Book: The Fortune Teller
Author: Gwendolyn Womack
Date of Publication: 06/06/2017
Published by: Picador
Length: 368 Pages
PLEASE NOTE: A review copy of this book was provided by the publisher. For more information about this book, the author, and an excerpt, go to: http://www.gwendolynwomack.com/the-fortune-teller/the-story/
Synopsis: Semele Cavnow is an antiquities appraiser, specializing in ancient texts. On assignment dealing with a famous collector’s estate in Switzerland, Semele stumbles upon a rare manuscript that she surmises must be from the time of Cleopatra—a manuscript that was deliberately left off the official records… a manuscript that came with a mysterious note from the deceased collector:
Tell no one what you find written in these pages. Translate the words and you will understand. You can trust no one now.
Despite this foreboding message, Semele translates the manuscript. As Semele translates the manuscript, she becomes absorbed in the story of the powerful seer that wrote it and the very first tarot deck lost to the cruel twists of history… and Semele comes to realize that though the manuscript helps to awaken her own psychic gifts, it also places her in terrible danger.
I’ll try to stray away from cliches in this review, but honestly? I couldn’t put this book down. I almost felt guilty that I was sent this book for review, because reading this? Didn’t feel like work… at all! Womack really does the tarot community justice in doing her homework, because though this book is a work of fiction, she includes information about how tarot works, along with some pretty fascinating information about handwriting analysis and how someone would receive psychic information. As the character Semele’s psychic gift grows, I couldn’t help but draw parallels between her and the kinds of visions I saw when I was a teenager.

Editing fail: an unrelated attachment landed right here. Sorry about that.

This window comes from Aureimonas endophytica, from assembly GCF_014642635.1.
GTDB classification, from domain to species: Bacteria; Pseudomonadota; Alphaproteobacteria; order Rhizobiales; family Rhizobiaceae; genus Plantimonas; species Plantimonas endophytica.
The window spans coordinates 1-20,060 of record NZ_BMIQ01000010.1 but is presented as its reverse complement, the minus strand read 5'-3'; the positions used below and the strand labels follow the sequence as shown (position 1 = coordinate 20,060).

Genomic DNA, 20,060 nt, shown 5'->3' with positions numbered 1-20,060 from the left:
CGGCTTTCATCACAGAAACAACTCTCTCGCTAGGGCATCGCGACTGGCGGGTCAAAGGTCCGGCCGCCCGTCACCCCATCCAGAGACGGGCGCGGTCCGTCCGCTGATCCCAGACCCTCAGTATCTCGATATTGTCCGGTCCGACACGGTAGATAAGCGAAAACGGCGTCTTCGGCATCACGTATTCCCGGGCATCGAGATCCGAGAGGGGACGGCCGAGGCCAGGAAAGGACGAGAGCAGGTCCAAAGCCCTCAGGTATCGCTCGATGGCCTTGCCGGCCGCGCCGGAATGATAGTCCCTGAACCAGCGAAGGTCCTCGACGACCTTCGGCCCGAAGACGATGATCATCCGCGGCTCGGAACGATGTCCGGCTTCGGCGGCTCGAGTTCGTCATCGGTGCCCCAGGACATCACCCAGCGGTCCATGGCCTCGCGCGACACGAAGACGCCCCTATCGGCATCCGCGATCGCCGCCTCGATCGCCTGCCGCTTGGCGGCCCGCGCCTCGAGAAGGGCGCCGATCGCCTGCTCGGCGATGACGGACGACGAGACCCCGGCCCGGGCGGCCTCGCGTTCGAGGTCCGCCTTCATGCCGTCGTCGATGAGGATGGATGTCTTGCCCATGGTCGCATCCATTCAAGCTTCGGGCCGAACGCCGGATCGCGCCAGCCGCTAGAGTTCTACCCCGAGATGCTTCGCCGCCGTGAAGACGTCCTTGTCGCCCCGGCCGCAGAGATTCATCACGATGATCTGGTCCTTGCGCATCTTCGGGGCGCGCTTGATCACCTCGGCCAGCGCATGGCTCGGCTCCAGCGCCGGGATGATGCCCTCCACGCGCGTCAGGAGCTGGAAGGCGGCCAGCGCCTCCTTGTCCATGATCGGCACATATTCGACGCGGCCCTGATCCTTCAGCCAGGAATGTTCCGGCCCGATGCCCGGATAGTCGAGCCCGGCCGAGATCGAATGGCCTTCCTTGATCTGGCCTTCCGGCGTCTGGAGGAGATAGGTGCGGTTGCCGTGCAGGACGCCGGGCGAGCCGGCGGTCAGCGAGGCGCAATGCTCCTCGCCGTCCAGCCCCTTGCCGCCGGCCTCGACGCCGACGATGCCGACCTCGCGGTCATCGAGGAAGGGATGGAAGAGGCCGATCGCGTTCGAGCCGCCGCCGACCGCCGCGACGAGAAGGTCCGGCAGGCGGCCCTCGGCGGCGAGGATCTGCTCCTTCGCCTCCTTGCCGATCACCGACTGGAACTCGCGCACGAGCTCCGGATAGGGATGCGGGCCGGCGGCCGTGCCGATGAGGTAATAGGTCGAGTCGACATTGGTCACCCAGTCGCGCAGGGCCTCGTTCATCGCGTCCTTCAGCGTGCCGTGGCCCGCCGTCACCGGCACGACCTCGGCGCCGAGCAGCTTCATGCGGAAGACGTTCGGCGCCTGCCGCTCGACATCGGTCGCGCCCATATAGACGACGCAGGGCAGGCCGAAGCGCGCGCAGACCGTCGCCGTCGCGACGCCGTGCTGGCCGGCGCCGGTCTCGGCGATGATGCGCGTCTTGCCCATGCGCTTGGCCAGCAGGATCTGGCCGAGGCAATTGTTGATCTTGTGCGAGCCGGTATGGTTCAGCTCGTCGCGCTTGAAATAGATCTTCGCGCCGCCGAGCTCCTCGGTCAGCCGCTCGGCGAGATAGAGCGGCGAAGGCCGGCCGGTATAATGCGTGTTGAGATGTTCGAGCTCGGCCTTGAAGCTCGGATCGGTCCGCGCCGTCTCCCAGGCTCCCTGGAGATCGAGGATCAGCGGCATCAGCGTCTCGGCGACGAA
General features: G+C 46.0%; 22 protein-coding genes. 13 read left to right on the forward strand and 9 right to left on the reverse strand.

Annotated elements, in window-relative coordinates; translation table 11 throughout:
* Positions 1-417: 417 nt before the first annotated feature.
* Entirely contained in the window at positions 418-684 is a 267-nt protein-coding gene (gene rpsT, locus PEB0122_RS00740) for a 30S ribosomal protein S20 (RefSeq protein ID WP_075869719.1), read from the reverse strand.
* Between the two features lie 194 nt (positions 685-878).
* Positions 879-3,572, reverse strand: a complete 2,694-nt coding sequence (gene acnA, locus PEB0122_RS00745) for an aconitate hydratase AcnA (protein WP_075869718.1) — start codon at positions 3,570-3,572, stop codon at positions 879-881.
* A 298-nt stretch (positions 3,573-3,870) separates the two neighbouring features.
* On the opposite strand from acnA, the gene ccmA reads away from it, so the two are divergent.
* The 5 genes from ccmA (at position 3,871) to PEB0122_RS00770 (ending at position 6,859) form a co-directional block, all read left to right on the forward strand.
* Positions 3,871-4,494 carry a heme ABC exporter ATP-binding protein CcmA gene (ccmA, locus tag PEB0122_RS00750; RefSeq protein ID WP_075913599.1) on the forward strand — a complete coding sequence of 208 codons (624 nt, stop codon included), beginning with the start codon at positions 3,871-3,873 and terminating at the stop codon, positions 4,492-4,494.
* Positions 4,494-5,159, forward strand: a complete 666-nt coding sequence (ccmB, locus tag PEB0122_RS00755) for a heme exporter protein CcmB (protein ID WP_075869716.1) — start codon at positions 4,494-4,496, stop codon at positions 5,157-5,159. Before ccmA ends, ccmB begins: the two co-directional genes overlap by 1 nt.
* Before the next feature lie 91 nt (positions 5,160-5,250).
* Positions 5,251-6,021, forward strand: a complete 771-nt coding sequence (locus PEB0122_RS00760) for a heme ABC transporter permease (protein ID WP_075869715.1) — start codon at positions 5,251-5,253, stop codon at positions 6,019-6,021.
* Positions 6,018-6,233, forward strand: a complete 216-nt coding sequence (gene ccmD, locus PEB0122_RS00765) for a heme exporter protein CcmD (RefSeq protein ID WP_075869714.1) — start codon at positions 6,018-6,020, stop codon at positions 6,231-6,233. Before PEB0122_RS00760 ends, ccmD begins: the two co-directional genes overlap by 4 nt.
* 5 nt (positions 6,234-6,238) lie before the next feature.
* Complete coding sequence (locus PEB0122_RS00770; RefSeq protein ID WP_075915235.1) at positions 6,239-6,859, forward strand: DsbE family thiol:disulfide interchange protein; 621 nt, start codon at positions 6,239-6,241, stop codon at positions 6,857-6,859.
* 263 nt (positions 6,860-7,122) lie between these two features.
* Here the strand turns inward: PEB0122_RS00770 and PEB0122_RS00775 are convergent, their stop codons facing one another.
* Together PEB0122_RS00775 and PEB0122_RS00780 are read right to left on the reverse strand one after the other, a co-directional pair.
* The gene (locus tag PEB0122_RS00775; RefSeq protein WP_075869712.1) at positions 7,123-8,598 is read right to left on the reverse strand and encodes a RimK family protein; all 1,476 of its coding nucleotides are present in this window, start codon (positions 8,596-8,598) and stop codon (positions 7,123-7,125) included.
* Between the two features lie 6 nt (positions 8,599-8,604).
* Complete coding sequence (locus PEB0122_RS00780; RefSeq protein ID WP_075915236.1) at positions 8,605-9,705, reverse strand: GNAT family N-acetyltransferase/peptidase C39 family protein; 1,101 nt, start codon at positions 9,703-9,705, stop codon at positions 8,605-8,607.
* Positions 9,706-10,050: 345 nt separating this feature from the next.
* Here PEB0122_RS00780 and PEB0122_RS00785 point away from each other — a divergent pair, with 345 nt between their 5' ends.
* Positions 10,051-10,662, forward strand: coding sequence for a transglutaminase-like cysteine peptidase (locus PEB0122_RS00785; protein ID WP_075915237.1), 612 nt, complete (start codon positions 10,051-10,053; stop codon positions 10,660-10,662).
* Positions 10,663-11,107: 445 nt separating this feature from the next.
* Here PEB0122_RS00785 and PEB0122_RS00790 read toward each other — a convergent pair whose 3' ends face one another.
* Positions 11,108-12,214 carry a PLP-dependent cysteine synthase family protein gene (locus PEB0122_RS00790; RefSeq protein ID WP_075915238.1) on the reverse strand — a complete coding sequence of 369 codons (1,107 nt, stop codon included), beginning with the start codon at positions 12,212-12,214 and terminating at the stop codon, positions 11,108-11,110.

Each chapter is named after a tarot card, and before I started reading the chapter I wondered how it would relate or foreshadow events in the story. The only chapters that do not have a tarot card assigned are the continuing thread of the story of the Oracle of Wadjet (the manuscript that Semele discovers and translates bit by bit), which are indicated by the infinity (leminscate) symbol.
Honestly, I think this fun fiction book should be required reading for my clients with how psychic abilities, divination, prediction, and the future are described: “She explained how the future had a course, yet our lives remained fluid like water, leaving us with a choice in all things. Life’s greatest mystery was how these conflicting truths existed in harmony. It was the reason why intuition existed at all.”
There is some historical fiction involved within this book, namely how tarot came to be in the years prior to what real history states: “‘Within a few years Eteilla, France’s first professional cartomancer, began to publish whole tarot-card-reading systems… Then Eliphas Levi came along and said the tarot was a system of high magic that gave us a glimpse of the inner workings of the universe. Levi believed the tarot would allow anyone to acquire universal knowledge.’”
Even with the historical information, real knowledge about tarot cards, their history, and how psychic information works, this novel was anything but dry… I was completely enthralled in the characters of Semele, Theo, Bren, and finally Ionna: the titular Fortune Teller. But in the end, I had to wonder: who really is THE Fortune Teller here—Ionna or Semele?
In summary, this is a great novel and a pitch-perfect summer read. Those of you with an inclination toward metaphysical romance novels (was there ever such a thing?): this book is for you. Pack it in your beach bag and dive right in!
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© Hilary Parry Haggerty | Tarot by Hilary